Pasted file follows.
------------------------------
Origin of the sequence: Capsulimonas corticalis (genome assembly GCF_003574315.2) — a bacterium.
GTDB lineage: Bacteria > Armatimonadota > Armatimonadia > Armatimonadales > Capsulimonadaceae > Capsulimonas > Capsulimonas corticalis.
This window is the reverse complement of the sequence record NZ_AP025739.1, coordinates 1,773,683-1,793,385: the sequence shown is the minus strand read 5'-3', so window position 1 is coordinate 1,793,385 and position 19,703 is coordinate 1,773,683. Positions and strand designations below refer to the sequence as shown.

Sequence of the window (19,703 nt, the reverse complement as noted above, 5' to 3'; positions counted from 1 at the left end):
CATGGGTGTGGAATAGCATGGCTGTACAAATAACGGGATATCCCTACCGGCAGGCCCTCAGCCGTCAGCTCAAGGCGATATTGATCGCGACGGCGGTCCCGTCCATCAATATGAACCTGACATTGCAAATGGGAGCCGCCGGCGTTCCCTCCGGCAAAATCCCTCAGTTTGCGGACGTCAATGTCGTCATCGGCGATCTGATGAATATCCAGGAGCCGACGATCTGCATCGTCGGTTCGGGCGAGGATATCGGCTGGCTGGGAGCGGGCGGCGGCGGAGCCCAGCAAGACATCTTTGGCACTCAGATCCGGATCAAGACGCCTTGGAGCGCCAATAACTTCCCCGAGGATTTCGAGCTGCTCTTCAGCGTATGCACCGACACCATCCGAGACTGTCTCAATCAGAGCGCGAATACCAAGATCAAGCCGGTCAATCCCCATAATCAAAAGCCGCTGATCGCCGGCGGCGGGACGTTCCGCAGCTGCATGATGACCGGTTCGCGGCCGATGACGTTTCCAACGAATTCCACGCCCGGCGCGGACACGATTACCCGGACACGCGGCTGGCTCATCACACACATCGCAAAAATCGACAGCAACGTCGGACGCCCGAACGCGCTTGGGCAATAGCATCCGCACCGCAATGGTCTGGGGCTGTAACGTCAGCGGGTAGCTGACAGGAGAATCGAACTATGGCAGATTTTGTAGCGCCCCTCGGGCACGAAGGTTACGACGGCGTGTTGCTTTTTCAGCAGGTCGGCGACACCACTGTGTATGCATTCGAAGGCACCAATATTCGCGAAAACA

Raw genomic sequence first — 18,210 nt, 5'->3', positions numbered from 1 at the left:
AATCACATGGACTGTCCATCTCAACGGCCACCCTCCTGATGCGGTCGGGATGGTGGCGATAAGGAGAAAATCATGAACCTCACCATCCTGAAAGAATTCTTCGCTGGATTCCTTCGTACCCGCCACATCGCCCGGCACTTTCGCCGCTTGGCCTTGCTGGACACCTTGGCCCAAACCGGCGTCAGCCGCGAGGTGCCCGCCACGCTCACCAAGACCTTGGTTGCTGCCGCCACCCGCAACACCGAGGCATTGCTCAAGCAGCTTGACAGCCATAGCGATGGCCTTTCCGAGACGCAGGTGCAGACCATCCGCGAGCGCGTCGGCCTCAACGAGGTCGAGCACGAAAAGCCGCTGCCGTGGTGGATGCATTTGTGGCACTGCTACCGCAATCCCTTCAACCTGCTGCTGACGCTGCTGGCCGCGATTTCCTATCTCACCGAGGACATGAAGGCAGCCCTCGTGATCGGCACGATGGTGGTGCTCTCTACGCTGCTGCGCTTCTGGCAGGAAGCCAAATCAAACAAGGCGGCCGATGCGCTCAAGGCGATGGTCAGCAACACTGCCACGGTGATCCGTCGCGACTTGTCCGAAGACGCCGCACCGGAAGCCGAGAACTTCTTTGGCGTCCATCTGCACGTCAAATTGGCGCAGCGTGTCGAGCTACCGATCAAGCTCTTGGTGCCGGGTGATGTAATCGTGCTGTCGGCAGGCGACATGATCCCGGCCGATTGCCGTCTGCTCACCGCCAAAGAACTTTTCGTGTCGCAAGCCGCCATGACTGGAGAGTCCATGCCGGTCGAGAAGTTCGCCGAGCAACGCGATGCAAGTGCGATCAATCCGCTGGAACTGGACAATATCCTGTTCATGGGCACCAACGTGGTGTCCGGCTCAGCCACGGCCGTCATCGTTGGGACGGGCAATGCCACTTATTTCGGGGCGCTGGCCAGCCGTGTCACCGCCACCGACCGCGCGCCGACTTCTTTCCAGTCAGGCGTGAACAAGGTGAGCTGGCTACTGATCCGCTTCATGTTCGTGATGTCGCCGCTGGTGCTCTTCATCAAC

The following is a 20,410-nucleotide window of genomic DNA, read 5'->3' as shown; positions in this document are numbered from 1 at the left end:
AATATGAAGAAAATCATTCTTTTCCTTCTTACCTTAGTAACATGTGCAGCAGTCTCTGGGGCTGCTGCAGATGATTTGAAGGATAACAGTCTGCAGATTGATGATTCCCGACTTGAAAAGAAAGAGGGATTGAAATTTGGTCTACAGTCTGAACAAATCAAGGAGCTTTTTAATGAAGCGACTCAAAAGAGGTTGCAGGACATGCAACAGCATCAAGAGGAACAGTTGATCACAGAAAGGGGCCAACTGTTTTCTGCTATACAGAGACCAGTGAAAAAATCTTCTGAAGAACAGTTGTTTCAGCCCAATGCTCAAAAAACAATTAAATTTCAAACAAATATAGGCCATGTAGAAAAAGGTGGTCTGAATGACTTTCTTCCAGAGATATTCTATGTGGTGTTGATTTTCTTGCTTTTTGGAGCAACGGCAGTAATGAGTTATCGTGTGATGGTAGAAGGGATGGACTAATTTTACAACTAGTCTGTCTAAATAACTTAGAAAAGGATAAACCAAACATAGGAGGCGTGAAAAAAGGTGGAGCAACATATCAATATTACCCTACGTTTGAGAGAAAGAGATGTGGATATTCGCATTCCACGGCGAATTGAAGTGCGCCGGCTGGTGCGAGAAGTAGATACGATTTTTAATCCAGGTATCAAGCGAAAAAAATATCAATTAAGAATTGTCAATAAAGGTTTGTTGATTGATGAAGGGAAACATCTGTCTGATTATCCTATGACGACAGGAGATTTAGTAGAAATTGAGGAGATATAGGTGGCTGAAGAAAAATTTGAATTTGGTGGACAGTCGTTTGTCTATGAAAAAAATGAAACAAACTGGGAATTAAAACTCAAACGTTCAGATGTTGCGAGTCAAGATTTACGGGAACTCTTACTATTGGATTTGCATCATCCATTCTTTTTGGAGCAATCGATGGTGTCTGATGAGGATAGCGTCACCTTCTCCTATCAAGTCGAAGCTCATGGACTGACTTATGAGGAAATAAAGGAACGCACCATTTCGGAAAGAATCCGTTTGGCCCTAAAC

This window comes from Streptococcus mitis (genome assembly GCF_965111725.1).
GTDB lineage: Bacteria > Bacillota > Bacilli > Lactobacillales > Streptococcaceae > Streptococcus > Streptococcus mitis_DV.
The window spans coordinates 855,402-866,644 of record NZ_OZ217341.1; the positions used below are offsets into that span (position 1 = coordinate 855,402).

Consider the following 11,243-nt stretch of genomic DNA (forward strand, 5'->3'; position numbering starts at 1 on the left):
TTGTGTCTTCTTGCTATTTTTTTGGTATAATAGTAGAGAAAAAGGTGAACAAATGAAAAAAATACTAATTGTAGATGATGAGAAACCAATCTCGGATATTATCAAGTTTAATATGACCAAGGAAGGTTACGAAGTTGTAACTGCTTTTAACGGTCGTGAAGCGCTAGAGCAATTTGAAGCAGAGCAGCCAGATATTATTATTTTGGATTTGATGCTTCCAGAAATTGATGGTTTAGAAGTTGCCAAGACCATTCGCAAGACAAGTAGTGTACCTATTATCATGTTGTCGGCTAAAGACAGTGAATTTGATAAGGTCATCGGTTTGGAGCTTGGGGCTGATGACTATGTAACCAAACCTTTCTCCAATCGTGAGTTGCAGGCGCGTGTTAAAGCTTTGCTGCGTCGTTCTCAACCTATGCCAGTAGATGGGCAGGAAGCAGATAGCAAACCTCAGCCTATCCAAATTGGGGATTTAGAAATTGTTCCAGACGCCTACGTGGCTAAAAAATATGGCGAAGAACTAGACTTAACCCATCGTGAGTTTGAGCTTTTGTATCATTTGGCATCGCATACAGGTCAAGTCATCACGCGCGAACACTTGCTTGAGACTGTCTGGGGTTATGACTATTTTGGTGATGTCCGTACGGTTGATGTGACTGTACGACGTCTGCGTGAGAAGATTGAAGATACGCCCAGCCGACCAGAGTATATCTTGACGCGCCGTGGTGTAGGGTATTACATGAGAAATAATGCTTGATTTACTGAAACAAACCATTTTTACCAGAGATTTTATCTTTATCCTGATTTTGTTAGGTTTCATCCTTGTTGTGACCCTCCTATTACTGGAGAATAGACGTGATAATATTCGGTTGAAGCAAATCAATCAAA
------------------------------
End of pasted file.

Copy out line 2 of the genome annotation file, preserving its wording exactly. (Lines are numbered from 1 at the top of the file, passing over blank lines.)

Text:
GTDB lineage: Bacteria > Armatimonadota > Armatimonadia > Armatimonadales > Capsulimonadaceae > Capsulimonas > Capsulimonas corticalis.